Calling out the bad shepherds

I try to keep posts to comedy, but this is a serious topic, multiple topics all in one, worth addressing because people are suffering.

1. Orthodox communities, including “modern” Orthodox are designed intentionally to be insular. This is presented to followers (literally called “sheep,” leaders being “shepherds”) as a way to keep them pure. It’s not. It’s a way to keep them subservient to a family dynasty, to fear speaking out, to fear critical thinking — “it’s OK to question,” but you’re excommunicated if you come up with certain answers.

2. The family dynamic becomes a fractal of this. The father is the dynastic leader, though often himself a very broken-down, fearful man, and the children are expected blind obedience.

When I went “Off The Path” as the Yeshiva University community calls it, my father, who’d always controlled through verbal abuse (and physical when I was younger), stepped it up. He thought not talking to his son, sitting at the table and pouting, not looking at me, would make me want to backtrack. Excommunication and ostracism is par for the Orthodox course. (I’ve seen Chabad be better, but I’m not an insider.)

Even today, as a side note, my father withholds paying his own bills, sticking me with them, thinking I’ll break and fall inline. Fuck him.

3. Housing stability is a life and death situation. Not having a regular place to sleep, not having that primal thing called shelter, hits our inner brain. We are wired to seek shelter above all else, and not having it can break our will.

Not having a regular place to sleep can also ruin our sleep, causing or magnifying mental health illnesses.

We must start seeing sleep and shelter as life and death and treat a humans without a place to sleep like one bleeding out before our eyes. We must house people, even, (especially!) when they’re in no state to be able to afford it. You cannot rebuild, you cannot heal, you cannot create without a regular, safe, healthy place to sleep.

4. The startup community is full of assholes, some rich, some pretending to be rich, who lead young entrepreneurs as if on bad dates — players, teasing highs they never intend to give. Angels who don’t actually ever invest, or who lead founders to the point of starvation before they do, are pushing people off roofs.

Because it’s a field that attracts newbie dreamers, it also attracts these predators who prey upon the innocent, who shill snake oil, who promise salvation, and who sit by and watch the mass death.

So too the VC funds who draw people into meetings to look busy and justify management fees, except they’re never going to invest in that category, or stage, or demographic… Most of these funds lose money, but the crooks at the top still get the fees.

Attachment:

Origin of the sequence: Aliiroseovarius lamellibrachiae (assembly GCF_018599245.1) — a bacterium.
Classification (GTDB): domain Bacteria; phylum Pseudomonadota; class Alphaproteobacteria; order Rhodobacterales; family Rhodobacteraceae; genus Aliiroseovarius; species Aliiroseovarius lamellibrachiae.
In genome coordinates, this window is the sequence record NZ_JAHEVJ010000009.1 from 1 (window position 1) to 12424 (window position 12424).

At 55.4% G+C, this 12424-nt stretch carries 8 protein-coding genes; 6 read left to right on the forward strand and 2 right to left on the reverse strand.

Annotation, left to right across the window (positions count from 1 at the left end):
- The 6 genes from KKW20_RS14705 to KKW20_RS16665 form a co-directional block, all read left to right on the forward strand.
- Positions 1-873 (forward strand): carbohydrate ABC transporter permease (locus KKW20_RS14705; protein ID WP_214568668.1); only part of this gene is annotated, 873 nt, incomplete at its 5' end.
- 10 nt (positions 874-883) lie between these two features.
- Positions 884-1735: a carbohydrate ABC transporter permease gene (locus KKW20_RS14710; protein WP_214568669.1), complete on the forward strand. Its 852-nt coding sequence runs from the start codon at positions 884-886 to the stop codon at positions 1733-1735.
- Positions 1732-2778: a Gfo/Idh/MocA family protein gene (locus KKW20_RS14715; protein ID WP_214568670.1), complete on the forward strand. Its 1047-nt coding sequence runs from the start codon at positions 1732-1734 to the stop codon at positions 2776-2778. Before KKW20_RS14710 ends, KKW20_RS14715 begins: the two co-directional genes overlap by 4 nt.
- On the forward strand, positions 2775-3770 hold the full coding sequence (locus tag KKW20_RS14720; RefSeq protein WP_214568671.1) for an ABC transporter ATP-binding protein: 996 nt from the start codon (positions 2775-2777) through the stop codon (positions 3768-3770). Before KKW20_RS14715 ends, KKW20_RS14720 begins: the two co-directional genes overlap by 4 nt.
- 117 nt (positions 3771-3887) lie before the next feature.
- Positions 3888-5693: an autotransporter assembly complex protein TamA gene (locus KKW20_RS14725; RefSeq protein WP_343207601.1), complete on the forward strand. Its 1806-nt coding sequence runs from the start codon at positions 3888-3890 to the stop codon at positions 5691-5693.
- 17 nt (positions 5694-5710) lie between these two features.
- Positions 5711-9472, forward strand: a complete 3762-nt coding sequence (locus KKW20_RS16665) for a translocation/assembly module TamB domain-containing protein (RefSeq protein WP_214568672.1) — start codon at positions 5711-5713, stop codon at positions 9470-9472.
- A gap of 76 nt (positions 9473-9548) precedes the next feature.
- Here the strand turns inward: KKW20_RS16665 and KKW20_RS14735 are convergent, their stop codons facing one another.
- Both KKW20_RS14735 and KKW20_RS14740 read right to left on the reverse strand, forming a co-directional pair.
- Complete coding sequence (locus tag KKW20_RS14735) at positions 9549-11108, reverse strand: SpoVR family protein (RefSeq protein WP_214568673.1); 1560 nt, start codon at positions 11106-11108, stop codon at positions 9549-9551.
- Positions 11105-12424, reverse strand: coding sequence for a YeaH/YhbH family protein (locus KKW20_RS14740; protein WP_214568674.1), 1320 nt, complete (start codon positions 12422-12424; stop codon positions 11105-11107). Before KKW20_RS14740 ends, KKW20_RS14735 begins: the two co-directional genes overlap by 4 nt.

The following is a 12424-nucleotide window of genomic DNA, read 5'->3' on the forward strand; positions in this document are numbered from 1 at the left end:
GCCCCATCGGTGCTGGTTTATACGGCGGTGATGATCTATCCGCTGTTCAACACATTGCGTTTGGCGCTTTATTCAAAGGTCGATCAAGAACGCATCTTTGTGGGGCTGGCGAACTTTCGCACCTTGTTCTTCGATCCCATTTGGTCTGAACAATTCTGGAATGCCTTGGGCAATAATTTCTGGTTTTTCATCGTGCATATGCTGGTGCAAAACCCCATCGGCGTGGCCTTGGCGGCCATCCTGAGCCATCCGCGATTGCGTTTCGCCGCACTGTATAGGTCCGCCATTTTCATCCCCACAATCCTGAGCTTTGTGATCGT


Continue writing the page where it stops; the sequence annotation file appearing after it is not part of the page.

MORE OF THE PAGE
There are amazing people, too, but we need to find a way to screen out the assholes and warn newbies.

Freebie for founders: expensive law firms repping 150+ startups don’t really care about you, and are almost never worth it. Ditto, “incubators” and “accelerators.” If they fuck hundreds of entrepreneurs, one or two will survive to be Twitter, but batting under 10% isn’t genius.

5. What all these areas have in common is a fear of speaking up. What will people think of me if they know what my father did to me as a child when nobody was around? Who will invest in me if I tell them I battled depression? Where will I live and how will I work if my community cuts me off because I think differently?

These are incomparably frightening things to carry, and these young adults carry them. I did. Some, I still do. Groups like Footsteps help, but clearly they’re not everything, and here we lost someone because we’ve allowed this culture of fear.

The Jewish community, and startup community, have been sheep, under sheep, prey to wolves, and we need to step up and be shepherds to shepherds. I really hate this analogy, but, let me put it this way: what hurts a victim most aren’t the bad people, but those who do nothing. Imagine being abused and knowing you live in a world where that will be allowed only because people fear doing the right thing.

We live in a shame driven culture, but we’re shaming the wrong people. We’re shaming the victims because we’re too cowardly to punch up. It’s time to start.

Originally posted on Facebook.

About the Author
Ari Teman is an award-winning comedian performing on TV, in sold-out theaters across North America and Israel, for the President and the Israeli Ambassador, and as a headliner for Jewish, corporate, and charity events. He can whistle in 17 languages. Ari is also founder Friend or Fraud, the 12gurus conferences (12gurus:Health and 12gurus:Charity), and the founder of JCorps International the first and largest Jewish "social volunteering" network. Follow him on Twitter & Facebook for jokes, shows, and updates. Book him at
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